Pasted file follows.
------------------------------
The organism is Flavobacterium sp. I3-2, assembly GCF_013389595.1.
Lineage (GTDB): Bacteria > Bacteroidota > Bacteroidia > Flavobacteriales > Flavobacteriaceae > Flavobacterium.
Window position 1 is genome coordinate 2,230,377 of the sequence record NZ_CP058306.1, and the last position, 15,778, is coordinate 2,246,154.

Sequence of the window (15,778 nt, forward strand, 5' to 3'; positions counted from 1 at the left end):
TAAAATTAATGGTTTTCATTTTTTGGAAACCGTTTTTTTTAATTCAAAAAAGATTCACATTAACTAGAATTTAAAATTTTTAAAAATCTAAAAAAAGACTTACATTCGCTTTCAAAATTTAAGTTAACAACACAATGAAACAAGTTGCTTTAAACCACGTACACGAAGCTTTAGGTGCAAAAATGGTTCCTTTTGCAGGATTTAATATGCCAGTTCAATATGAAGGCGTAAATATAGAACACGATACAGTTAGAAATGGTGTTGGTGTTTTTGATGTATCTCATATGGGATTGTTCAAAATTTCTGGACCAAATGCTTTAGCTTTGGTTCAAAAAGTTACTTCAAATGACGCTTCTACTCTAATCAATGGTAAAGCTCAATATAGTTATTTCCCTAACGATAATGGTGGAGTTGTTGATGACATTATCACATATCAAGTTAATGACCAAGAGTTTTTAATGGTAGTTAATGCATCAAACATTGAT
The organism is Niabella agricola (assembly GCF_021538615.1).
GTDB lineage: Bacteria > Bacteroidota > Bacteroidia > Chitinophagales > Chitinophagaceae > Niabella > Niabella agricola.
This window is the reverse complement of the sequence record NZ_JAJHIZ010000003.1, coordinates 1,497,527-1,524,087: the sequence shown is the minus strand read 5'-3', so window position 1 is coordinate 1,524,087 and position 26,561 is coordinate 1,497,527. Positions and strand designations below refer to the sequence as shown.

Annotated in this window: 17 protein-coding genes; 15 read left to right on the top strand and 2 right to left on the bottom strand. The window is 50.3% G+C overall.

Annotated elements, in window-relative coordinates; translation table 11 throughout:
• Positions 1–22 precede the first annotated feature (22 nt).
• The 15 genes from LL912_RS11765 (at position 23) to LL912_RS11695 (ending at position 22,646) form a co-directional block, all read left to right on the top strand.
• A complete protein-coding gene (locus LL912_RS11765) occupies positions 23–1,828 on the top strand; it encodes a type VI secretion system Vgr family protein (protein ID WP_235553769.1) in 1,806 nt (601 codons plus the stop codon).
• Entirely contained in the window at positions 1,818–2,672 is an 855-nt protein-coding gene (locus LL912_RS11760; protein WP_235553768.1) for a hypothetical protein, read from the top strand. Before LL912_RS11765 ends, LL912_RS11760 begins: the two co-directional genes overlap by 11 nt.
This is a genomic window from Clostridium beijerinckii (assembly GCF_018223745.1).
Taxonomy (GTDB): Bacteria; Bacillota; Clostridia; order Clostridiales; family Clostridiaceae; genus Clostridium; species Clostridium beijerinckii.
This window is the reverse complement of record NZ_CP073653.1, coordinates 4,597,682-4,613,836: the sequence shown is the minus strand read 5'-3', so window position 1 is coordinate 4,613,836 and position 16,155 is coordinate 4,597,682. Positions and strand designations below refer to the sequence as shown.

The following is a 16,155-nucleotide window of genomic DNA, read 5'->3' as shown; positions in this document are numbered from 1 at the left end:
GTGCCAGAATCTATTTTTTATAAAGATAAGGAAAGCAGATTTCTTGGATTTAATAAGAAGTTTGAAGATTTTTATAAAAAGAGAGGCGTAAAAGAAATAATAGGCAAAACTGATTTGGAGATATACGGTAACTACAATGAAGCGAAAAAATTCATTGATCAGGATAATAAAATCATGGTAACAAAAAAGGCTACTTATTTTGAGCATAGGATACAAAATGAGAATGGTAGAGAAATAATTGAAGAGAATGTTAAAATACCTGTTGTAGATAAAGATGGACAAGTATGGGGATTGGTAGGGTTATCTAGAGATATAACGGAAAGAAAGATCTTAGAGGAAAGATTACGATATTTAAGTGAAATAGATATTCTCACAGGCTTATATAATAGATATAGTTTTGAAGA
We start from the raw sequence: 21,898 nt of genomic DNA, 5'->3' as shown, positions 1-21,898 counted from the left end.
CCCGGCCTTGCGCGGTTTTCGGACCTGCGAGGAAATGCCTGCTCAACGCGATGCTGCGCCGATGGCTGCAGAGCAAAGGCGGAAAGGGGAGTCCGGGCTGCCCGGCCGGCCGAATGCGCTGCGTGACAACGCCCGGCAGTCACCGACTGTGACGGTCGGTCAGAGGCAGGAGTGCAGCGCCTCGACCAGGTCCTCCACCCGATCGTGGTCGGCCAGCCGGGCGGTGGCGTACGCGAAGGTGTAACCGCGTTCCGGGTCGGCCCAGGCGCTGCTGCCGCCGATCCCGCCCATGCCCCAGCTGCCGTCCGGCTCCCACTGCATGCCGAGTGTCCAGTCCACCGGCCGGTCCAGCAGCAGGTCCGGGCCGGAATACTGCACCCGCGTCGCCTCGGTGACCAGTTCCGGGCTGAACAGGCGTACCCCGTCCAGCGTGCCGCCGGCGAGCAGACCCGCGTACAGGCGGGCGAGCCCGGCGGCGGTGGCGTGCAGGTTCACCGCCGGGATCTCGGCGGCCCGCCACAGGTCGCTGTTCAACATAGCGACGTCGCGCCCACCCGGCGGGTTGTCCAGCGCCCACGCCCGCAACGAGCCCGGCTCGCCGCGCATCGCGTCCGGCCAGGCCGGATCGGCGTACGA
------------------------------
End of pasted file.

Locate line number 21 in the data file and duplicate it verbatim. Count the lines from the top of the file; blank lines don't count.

CCCGGCCTTGCGCGGTTTTCGGACCTGCGAGGAAATGCCTGCTCAACGCGATGCTGCGCCGATGGCTGCAGAGCAAAGGCGGAAAGGGGAGTCCGGGCTGCCCGGCCGGCCGAATGCGCTGCGTGACAACGCCCGGCAGTCACCGACTGTGACGGTCGGTCAGAGGCAGGAGTGCAGCGCCTCGACCAGGTCCTCCACCCGATCGTGGTCGGCCAGCCGGGCGGTGGCGTACGCGAAGGTGTAACCGCGTTCCGGGTCGGCCCAGGCGCTGCTGCCGCCGATCCCGCCCATGCCCCAGCTGCCGTCCGGCTCCCACTGCATGCCGAGTGTCCAGTCCACCGGCCGGTCCAGCAGCAGGTCCGGGCCGGAATACTGCACCCGCGTCGCCTCGGTGACCAGTTCCGGGCTGAACAGGCGTACCCCGTCCAGCGTGCCGCCGGCGAGCAGACCCGCGTACAGGCGGGCGAGCCCGGCGGCGGTGGCGTGCAGGTTCACCGCCGGGATCTCGGCGGCCCGCCACAGGTCGCTGTTCAACATAGCGACGTCGCGCCCACCCGGCGGGTTGTCCAGCGCCCACGCCCGCAACGAGCCCGGCTCGCCGCGCATCGCGTCCGGCCAGGCCGGATCGGCGTACGA